Microbicides are aimed to protect against sexually transmitted infections (STIs) including HIV. These compounds can be formulated as gels, creams, films, or suppositories and can be applied inside the vagina or rectum. As there is no preventive HIV vaccine, microbicides offer an alternative to condoms as the most feasible method for primary prevention of HIV. Moreover, this potential preventive technique can easily be controlled by women and does not require the cooperation, consent, or even knowledge of their partners.
According to the World Health Organization, there are 23 microbicide products in various stages of clinical development. Some of them provide a physical barrier that keeps HIV and other genital pathogens from reaching the target cells; others maintain an acidic vaginal pH and enhance natural vaginal defense mechanisms, and the rest of them interfere with viral processes. However, an effective microbicide is not currently available.
While several phase 3 clinical trials have been carried out to evaluate the efficacy of various microbicides targeted for release in five to ten years, a new mathematical model suggests that these trials may not accurately portray the risk of HIV drug resistance and may result in high-risk microbicides passing clinical testing.
David Wilson, of the University of New South Wales, and colleagues have developed mathematical models to simulate clinical trials and population-level transmission of HIV and determine whether microbicide treatment under development that could lead to drug resistance might pass clinical trials. They based their models for both clinical trials and heterosexual transmission of HIV on epidemiological, clinical and behavioral data.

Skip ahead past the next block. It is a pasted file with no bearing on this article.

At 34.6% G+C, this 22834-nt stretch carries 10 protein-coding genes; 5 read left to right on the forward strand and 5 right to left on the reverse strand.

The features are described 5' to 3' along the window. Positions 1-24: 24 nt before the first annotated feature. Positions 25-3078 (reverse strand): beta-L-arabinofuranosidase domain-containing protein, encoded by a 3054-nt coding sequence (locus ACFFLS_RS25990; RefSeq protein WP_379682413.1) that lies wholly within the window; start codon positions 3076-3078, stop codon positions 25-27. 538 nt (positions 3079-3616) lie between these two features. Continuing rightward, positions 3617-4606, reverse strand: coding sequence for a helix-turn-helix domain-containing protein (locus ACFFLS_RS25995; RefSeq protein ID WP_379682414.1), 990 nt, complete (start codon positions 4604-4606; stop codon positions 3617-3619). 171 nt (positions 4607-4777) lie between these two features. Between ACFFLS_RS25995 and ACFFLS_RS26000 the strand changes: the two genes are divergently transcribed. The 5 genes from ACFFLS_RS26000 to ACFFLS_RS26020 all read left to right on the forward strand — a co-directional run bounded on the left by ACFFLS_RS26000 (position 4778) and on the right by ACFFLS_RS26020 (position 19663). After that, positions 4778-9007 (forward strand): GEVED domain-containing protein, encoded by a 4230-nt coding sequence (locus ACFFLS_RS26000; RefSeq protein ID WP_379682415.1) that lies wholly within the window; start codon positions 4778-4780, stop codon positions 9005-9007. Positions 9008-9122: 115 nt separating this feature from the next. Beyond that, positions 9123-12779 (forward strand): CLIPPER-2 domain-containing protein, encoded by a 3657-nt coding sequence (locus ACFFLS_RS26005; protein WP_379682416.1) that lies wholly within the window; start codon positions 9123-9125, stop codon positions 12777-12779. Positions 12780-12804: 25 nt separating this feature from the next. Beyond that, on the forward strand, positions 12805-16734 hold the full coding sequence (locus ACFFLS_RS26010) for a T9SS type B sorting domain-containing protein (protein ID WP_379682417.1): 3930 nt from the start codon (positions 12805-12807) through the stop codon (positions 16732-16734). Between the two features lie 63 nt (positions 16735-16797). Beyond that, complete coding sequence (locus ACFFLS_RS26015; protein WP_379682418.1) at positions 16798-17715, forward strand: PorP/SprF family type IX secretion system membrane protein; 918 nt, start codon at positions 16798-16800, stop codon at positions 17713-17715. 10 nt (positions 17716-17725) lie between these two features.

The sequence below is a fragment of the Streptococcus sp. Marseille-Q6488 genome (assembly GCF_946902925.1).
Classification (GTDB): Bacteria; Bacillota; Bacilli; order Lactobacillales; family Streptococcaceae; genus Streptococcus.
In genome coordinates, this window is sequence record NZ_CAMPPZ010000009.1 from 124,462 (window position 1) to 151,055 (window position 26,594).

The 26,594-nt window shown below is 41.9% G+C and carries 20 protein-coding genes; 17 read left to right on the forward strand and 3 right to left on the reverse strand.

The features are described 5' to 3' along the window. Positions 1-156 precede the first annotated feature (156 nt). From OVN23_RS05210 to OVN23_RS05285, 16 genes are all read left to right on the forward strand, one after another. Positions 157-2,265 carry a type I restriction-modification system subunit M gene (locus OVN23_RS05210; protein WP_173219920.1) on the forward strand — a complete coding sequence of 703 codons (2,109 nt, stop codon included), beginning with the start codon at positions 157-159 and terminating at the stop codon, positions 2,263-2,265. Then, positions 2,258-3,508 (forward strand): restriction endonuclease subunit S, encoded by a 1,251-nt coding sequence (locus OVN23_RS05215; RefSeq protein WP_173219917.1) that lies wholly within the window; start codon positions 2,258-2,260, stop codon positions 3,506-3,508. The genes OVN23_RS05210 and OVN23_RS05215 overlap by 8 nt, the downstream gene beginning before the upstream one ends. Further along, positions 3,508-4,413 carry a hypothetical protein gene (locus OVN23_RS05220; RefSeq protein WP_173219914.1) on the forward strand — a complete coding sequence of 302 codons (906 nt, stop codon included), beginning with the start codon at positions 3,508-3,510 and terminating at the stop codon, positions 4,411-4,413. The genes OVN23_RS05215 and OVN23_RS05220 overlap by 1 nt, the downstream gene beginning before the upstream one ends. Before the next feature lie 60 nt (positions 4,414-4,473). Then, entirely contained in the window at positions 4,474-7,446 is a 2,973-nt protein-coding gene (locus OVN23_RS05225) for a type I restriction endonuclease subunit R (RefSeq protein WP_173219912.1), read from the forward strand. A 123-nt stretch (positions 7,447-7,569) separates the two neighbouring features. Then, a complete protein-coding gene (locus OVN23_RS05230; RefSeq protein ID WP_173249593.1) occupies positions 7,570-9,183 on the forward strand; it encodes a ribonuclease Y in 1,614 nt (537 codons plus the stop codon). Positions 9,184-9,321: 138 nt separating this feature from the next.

The models were based on an ongoing 12-month, placebo-controlled phase 3 clinical trial on 10,000 participants, for an antiretroviral microbicide. Since it is not yet known if such microbicides are high-risk microbicides (in which there is a high probability that the vagina will absorb the drug) or low-risk microbicides (with a low probability of absorption), the models simulated both scenarios.
The study predicts potential outcomes and risks that could arise from clinical trials on microbicides, even if they seem to yield satisfactory results. If microbicides that contain antiretroviral drugs are used by HIV-positive women (possibly unaware of this status of theirs), the drug can potentially cause a modification of the regular virus to a drug resistant virus. This undesirable consequence limits therapeutic options.
This study also predicts a previously unforeseen outcome of vaginal microbicides use: a greater benefit to men than for women. Drug resistant strains are considered less likely to be sexually transmitted, therefore women will have higher levels of drug resistance while the overall rate of transmission of the virus to men will be reduced, and fewer men will be infected.
The drug resistance concern arises since women in the current clinical trial are being tested once a month for HIV infection and those found to be infected are dropped from the trial. Therefore, high-risk microbicides could pass phase 3trials, as their potential to cause resistance will be masked by the frequent testing.
Despite their findings, the researchers say that microbicides could be effective and greatly reduce HIV incidence, provided that drug resistance and the level of drug absorption are carefully monitored and measured during the trials. Dr Wilson also added that “If the products are made available to the general population in the future then regular monitoring of users should be carried out.”
Other HIV researches previously covered by TFOT include identification of a gene that may influence the production of antibodies against HIV, discovery of a natural human protein that keeps mutant HIV strains from spreading, and neutralization of HIV in HIV-infected patients using a long term treatment with a combination antiretroviral therapy (cART).
Information regarding this research is available in this webpage of the University of New South Wales.